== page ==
The purring air-conditioning is breathing on my neck as I’m reading the text message. My eyes sting, a shiver tiptoes up my spine. It’s bloody freezing in here. With a sigh I slip my mobile into the breast pocket of my black jacket and try to concentrate on the next task. “I’m Marc Laforge”, I say in English. “Someone must have booked a room for me.”
The receptionist is a thickset guy, almost bald but for some oily, shiny strands of hair he has combed over the top of his head. He looks me up and down, then his face curls into a slimy smile. “Yes, I’ve been informed of your arrival. Let me show you to your room.” The man’s English is faultless, his facial expression sleek and polite, his words remain neutral. And yet, something bothers me. The suggestive tone perhaps? Even if “suggestive” might be an over-reaction of my imagination. I’m very tired, so everything is possible.
The receptionist leaves the reception desk and places a dank hand on my elbow. “I hope you will enjoy your stay in Hiçbiryerde”, he says, lightly pressing upon my arm. He insists a second too long, which makes me understand that, tired or not, I haven’t imagined anything. He thinks he’s subtle, but his demeanour, full of insinuations, affects me the same way it would if he was permanently winking at me.
I don’t like it. My stare turns black.
The man doesn’t even notice. He lets go of my arm and turns toward a door behind the reception desk. “Erkan!” he shouts, his voice commanding. “Erkan!”
A young boy in red livery and with very black hair slips out.
Barely looking at him, the receptionist lifts his chin, snaps his fingers and points at my luggage with a disdainful twist of his hand.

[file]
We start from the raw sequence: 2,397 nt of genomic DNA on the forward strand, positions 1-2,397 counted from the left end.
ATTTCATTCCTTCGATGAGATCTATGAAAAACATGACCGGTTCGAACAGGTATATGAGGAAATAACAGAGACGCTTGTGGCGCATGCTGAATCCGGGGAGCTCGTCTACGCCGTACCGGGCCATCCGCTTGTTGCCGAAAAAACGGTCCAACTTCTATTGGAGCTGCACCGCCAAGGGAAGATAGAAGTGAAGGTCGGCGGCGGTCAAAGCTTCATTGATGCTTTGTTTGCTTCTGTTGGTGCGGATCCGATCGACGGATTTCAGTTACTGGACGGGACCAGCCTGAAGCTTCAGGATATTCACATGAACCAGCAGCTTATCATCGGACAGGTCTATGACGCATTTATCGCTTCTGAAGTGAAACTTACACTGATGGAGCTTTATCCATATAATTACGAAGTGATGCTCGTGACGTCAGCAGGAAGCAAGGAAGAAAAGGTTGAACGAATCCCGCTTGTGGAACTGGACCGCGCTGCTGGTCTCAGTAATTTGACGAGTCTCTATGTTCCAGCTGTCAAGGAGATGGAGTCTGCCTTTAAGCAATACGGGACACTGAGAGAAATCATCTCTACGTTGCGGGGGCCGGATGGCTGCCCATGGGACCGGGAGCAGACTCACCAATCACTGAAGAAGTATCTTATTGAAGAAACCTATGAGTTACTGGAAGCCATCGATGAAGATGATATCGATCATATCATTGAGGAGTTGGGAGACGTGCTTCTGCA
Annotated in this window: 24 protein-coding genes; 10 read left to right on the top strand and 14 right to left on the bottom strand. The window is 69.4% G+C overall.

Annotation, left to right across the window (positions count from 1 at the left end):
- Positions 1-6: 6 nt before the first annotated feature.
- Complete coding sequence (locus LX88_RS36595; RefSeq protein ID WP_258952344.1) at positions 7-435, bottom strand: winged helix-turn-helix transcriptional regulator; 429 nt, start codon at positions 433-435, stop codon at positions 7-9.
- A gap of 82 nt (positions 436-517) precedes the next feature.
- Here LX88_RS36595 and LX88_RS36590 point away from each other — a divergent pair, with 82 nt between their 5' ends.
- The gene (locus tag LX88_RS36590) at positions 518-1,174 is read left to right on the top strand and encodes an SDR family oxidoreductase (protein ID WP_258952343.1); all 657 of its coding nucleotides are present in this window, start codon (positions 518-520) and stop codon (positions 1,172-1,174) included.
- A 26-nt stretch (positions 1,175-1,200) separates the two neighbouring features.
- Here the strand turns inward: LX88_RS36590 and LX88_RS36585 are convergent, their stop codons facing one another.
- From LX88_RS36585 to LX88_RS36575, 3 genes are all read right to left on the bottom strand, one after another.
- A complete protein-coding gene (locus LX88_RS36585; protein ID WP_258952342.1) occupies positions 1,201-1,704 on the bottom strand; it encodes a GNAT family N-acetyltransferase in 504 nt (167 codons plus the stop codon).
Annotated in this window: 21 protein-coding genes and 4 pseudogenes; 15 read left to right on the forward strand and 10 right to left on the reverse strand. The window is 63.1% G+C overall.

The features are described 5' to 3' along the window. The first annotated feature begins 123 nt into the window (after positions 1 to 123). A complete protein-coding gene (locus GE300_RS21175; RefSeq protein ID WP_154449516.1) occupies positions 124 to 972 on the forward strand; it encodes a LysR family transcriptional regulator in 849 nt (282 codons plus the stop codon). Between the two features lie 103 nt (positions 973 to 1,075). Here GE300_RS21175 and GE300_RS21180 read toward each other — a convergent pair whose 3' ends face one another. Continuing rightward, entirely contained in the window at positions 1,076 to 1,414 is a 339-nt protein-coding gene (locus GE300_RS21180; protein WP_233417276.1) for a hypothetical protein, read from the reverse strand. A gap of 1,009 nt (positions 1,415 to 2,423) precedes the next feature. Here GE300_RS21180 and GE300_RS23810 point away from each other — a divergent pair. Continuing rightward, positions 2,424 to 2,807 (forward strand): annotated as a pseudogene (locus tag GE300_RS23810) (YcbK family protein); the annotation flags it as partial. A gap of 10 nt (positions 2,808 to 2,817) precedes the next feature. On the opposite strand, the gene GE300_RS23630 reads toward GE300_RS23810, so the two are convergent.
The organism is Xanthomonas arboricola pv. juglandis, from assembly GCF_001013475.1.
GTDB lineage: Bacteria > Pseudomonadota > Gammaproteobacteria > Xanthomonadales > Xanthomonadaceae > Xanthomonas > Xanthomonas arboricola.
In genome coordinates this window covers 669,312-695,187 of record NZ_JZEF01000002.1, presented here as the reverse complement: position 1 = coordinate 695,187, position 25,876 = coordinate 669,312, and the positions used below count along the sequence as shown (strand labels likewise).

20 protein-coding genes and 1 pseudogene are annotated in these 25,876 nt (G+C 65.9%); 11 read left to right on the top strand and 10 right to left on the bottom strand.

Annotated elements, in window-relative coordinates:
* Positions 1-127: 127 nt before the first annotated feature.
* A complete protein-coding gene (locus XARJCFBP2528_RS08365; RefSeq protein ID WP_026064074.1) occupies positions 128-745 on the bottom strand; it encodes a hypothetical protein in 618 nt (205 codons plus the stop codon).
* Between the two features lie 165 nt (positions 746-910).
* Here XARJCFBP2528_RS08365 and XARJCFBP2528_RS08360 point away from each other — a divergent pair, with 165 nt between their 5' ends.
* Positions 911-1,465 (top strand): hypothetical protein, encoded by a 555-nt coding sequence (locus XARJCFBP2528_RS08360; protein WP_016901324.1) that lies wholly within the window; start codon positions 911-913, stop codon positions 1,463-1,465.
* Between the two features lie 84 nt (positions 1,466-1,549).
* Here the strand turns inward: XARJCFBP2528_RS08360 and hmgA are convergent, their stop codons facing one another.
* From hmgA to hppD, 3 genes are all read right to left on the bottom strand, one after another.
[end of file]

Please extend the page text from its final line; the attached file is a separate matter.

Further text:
The youngster bows, joins us, lifts up my suitcases. His face remains blank, his gaze fixed on his shoes. The air-conditioning in my back is still huffing and murmuring ominous, cold messages.
With an unctuous smile, the receptionist turns back to me. “Follow me, please, sir.”
Our little group proceeds toward the bay windows. We step out onto the huge and empty terrace of a restaurant, the muggy heat immediately coating us like a film. I expected bright sunshine before coming here; but apparently, I don’t deserve sunshine. An ashen haze veils the sky and stretches like cellophane over the country. Only some diffuse, strange and wadded light filters through, bedimming all colours. Lush plants grow around the terrace, but in these conditions, they look grey and dull. Palm-trees, pines, plane-trees, rose bushes, rhododendrons, bougainvillea, all sad and motionless, waiting for something to come about, waiting for a booming event to happen, waiting for rain to cool down the atmosphere. Or maybe for the world to die in a sigh of relief.
We’ve only made three steps, and I feel like a jugged piece of meat. My clothes stick to my skin. Fortunately, I haven’t taken off my jacket. Therefore my transpiration remains an unpleasant reaction, but an invisible one. The receptionist, who’s wiggling his broad ass in front of me, is less fortunate; little by little, dark patches appear on his blue shirt.
Behind a rose-bush, a man in his fifties or sixties wearing an expensive suit and tie is sitting at one of the empty tables, holding a cigarillo as thin as his moustache in one hand. He gazes at us, deems us unworthy of his curiosity, and goes back to leafing through the latest edition of the “Hürriyet”.